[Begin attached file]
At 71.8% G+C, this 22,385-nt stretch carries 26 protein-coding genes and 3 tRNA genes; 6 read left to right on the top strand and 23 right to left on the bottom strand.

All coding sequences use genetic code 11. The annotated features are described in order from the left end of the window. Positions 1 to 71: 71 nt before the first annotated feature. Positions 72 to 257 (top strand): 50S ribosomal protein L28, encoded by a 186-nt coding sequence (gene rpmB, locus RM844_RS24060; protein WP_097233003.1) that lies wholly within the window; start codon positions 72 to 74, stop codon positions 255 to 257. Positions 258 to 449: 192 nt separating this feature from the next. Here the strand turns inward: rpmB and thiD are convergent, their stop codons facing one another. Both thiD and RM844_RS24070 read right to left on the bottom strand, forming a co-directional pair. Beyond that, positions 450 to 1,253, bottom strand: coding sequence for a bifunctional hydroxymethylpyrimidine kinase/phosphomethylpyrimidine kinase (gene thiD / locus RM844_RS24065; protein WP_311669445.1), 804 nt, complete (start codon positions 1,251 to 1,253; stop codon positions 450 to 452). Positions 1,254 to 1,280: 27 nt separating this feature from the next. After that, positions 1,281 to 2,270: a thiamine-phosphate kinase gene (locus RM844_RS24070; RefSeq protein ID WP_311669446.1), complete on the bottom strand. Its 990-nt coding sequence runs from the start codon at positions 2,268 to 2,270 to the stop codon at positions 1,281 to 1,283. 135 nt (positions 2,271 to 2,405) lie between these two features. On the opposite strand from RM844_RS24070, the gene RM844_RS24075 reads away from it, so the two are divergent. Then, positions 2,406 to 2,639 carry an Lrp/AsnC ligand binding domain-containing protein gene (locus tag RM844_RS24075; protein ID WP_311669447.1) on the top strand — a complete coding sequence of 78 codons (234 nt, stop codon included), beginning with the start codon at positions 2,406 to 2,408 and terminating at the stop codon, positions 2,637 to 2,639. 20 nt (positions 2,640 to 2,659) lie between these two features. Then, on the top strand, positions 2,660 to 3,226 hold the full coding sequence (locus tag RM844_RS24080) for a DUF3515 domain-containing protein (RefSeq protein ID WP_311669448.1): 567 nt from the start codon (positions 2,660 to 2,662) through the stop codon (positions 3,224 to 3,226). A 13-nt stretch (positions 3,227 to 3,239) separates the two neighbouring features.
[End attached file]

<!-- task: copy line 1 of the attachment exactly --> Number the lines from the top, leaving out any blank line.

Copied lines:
At 71.8% G+C, this 22,385-nt stretch carries 26 protein-coding genes and 3 tRNA genes; 6 read left to right on the top strand and 23 right to left on the bottom strand.